As Halloween approaches, so too does more and more news about the frights coming to the big screen. Horror fans, rejoice! Because an absolute embarrassment of projects covering scares both realistic and totally bonkers are on the way. Let’s dive in before we lose our nerve, shall we?
First up is a new horror movie from a familiar face. Screen Daily reports that American Psycho director Mary Harron is jumping back into the horror game with an adaptation of Grace Krilanovich’s cult novel, The Orange Eats Creeps. Working with writer Guinevere Turner (with whom she created the recent festival film Charlie Says -- a Charles Manson story), Harron will be tackling offbeat oddballs yet again.
“It’s a very underground, experimental novel that I thought was interesting,” Harron said of the project. “Young people travelling around the northeast [of America], living around the highways.” Young people... that happen to be homeless vampires (that possibly go feral over the course of the film).
The Orange Eats Creeps will come after Harron completes her Ben-Kingsley-as-Salvador-Dali project, Dali Land, which shoots next spring.
Another strange horror film coming from a festival darling is Marc Meyers’ We Summon the Darkness. According to The Hollywood Reporter, the film from the My Friend Dahmer director will star Alexandra Daddario and Keean Johnson alongside Maddie Hasson, Logan Miller, Amy Forsyth, and Austin Swift in a movie where metal and Satan meet up in a bloody killing spree.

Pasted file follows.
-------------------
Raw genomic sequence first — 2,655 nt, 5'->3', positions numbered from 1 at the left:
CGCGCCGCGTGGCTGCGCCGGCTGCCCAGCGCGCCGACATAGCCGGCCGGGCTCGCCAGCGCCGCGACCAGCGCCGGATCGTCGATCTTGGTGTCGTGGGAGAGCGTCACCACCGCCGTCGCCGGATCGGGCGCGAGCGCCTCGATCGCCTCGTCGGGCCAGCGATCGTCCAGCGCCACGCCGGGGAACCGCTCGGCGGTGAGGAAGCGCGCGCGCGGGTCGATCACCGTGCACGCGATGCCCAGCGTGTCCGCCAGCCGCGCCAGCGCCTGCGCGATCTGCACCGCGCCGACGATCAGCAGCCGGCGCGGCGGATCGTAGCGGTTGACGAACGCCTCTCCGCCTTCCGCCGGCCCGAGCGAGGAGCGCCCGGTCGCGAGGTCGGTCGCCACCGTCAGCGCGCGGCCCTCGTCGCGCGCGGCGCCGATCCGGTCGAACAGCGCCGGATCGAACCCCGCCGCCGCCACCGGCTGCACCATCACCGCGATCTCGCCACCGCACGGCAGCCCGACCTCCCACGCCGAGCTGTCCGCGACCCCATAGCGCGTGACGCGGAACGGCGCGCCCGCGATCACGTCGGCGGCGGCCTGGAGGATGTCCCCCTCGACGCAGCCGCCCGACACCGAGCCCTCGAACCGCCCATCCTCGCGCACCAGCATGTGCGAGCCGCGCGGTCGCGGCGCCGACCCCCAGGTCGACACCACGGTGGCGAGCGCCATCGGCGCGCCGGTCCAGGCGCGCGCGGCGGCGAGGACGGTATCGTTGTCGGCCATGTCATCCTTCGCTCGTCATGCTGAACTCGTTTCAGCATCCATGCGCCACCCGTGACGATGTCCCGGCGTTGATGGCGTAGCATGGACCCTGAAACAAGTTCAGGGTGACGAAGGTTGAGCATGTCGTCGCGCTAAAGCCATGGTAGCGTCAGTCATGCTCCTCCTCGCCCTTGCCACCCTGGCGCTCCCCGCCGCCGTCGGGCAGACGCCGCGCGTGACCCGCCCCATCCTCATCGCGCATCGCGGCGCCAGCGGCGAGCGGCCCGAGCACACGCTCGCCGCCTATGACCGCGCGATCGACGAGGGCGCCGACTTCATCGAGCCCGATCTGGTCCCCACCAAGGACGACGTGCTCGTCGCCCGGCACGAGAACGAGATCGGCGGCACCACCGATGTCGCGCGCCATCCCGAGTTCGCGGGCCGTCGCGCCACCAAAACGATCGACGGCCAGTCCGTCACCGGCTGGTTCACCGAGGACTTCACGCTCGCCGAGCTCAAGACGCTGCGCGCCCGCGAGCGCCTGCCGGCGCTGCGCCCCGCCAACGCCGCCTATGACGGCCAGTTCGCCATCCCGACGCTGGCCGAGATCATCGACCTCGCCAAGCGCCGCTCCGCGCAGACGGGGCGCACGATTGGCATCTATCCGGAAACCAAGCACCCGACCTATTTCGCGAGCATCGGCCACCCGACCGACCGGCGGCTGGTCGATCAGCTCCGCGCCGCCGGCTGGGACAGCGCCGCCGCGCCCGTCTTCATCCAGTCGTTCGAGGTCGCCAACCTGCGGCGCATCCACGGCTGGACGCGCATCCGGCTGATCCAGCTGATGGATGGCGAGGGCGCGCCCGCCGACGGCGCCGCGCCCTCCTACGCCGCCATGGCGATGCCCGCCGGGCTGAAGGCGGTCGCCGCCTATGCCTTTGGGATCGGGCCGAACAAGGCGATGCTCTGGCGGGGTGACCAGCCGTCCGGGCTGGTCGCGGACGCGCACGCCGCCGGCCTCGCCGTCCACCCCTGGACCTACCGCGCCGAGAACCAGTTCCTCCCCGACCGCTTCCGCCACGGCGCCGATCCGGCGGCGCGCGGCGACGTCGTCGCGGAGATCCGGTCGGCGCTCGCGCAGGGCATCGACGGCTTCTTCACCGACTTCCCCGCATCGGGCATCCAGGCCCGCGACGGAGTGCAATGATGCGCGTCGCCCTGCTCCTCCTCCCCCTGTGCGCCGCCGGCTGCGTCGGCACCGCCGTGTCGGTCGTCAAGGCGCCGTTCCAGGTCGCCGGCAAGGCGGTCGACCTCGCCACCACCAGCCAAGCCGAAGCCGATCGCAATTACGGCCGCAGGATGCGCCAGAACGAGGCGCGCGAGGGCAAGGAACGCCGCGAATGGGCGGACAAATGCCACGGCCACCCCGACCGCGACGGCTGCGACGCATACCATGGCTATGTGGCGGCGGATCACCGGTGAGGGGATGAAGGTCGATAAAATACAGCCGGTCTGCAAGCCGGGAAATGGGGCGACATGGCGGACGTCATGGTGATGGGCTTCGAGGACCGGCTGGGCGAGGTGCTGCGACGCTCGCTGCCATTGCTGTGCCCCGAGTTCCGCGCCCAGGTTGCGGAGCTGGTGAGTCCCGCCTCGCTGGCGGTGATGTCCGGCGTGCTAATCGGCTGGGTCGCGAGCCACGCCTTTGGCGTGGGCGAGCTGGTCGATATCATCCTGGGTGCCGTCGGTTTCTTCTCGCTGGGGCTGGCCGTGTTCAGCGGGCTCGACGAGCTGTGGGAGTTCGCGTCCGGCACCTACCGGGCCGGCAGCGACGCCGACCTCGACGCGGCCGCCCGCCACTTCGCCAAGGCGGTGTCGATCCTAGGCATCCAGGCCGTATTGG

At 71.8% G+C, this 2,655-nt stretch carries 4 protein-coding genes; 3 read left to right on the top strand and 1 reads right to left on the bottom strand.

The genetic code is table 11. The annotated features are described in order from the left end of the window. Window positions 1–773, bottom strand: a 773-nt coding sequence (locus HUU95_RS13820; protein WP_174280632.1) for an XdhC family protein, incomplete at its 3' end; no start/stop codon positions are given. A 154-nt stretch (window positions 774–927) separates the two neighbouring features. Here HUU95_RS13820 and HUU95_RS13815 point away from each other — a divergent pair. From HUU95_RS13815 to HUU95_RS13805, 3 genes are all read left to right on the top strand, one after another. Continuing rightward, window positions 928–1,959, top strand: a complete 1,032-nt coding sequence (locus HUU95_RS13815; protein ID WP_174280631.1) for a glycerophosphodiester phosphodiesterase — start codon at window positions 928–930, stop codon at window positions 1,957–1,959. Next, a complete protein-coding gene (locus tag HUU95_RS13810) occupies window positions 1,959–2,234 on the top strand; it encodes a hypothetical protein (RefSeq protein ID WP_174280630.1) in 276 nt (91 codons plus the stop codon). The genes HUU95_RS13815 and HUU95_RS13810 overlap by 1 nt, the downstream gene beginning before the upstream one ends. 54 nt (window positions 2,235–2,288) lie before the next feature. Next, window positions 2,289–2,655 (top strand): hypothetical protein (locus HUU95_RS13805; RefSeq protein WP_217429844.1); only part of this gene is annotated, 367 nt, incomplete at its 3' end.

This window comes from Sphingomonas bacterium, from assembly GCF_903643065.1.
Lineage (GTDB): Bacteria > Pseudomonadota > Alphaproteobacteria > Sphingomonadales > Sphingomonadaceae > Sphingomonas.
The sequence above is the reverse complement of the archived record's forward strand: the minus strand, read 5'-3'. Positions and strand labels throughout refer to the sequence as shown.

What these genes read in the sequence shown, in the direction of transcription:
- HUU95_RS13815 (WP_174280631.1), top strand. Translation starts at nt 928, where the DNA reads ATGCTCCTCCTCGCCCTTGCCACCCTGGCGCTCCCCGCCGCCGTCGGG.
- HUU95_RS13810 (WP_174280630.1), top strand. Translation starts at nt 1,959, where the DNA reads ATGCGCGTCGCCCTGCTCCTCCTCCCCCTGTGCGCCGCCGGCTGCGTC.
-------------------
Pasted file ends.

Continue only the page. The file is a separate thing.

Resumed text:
Written by Alan Trezza, We Summon the Darkness has started filming its road trip antics in Winnipeg, giving plenty of atmospheric countryside to the tale of two suspicious friend groups -- one of which likely hides the killer.
A little more supernatural is Polaroid, a new (well, new-ish) movie coming to Netflix from director Lars Klevberg. Deadline reports that the haunted camera flick (whoever gets photographed meets a Final Destination-like end) will be hanging out to dry in the acquisition deal for a little bit as paperwork is finalized after an ownership debacle spurred on by Harvey Weinstein’s exposé and his company’s subsequent bankruptcy.
The film was so close to being in theaters that it had promotional material made (like the trailer above), but now that Netflix has stepped in as its savior, the marketing cycle will likely start up anew... once everything is signed and sealed, that is.